Speaking at a rally at the end of the march, Labour MEP Richard Howitt said, ‘There is nothing more important than all of us working together to fight fascism, whatever our political views. ‘It is no good hoping the BNP will just go away. We have to campaign against them. We also have to make sure that we take on the arguments about asylum. Political parties, including Labour, must not give dignity to the BNP’s anti-asylum views.’

Both Broxbourne Labour councillors were also on the march. The police grossly overreacted to the march. They imposed restrictions such as preventing marchers giving out leaflets. They also lined the march with officers as if they were escorting a hostile football crowd.

Dudley Around 250 people marched. BNP councillors have been elected in Dudley and Sandwell. There were banners from Dudley Unison, Natfhe West Midlands, Sandwell Unison, the Indian Workers Association, North Staffordshire Campaign Against Racism and Fascism and a wide range of political, anti-racist and anti-fascist groups. March organiser Ian Murray of the Unity Campaign said, ‘We are here to show the depth of opposition to the BNP, expose their fascist policies, expose them as Nazis, and bring together different trade unions, political parties, and people from all communities under the Unity banner to oppose them.’

Youth worker Gayle from Stourbridge said she was on the march because ‘Dudley is a multicultural town and has been for years. Everyone has the right to be accepted.’
David Jeremy, Charlie Kimber and Paul McGarr

Shock and anger at racist murder

THE RACIST murder of Awais Alam in Walthamstow has sent shockwaves through east London. Awais, a retired London Underground worker, was out shopping in his local high street two weeks ago when he was racially abused and then set upon by two white men. After repeated kicks to the body and head, Awais suffered a heart attack and died.

A sense of sorrow and outrage has gripped this multiracial community. But it is combined with a sense of urgency. Local anti-racists and trade union activists gathered at Walthamstow tube station on three evenings last week to collect money and signatures on a condolence card. Well over £100 was raised within just a few hours.

At just two days’ notice they organised a vigil last Saturday. Leena from Waltham Forest Trades Council helped spread the word: ‘I can’t remember anything as bad as this murder. But I knew that we could help act as an umbrella for this type of protest-we e-mailed everyone we knew.’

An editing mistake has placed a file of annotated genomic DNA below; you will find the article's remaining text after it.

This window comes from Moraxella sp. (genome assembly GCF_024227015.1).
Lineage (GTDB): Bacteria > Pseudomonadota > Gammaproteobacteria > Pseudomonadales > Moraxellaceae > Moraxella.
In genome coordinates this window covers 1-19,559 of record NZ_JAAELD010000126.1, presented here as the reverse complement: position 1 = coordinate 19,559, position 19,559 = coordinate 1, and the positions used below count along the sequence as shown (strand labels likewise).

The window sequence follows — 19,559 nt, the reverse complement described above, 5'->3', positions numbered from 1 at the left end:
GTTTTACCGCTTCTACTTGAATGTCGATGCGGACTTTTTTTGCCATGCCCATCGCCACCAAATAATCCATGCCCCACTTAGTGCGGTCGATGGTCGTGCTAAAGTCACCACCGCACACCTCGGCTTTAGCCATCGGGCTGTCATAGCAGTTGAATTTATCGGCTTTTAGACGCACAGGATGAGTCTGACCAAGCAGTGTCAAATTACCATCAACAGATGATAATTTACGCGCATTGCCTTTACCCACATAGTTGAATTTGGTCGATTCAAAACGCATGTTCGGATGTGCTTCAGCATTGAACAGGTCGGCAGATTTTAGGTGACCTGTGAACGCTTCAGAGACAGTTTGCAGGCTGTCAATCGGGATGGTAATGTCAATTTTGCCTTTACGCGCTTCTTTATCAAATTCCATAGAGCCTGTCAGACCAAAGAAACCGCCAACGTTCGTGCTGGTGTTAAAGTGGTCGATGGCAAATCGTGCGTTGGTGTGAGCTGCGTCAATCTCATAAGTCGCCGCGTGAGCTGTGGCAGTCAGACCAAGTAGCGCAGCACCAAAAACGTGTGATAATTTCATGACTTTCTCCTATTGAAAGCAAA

Over 100 people attended the vigil, held on the street where Awais was murdered. They included many of Awais’s family, ten members of Awais’s RMT trade union, and two local MPs.

During the vigil construction workers stopped their work to join in a minute’s silence in Awais’s memory. Harry Cohen MP spoke for many when he linked Awais’s murder to the hysteria being generated against asylum seekers: ‘The intolerance towards asylum seekers is an onslaught on racial harmony. It has come from the press but it is up to the politicians to stand up to it. I have said to many cabinet ministers that we have to stop the climate of fear.’

Unjum Mirza of the RMT read from his union’s tribute which praised Awais’s courage: ‘His stand against racism in the community and in the street shows the sort of man he was and reflects the support he gave, all his working life, to his fellow workers.’

Steve Datta, an RMT rep from the local tube station joined the vigil in his lunchbreak. ‘The London Underground is a close community. Where I work, on the Victoria Line, most members knew him,’ he said

Afsal Malik, from the Walthamstow Race Equality Council, demanded that Awais’s murderers face justice. ‘The last racist murder in Walthamstow was 20 years ago. It remains an unsolved case. This time the culprits must be caught.’ After the vigil, Awais’s niece Danielle Walker told Socialist Worker, ‘This vigil shows that people can come together-black and white. We can all be one.’

People at the vigil were shocked to hear that teddy bears, flowers and candles that had been laid where Awais fell had been smashed up. But they shared the belief that the vigil should mark the beginning of a campaign to combat racism in Walthamstow.
Yuri Prasad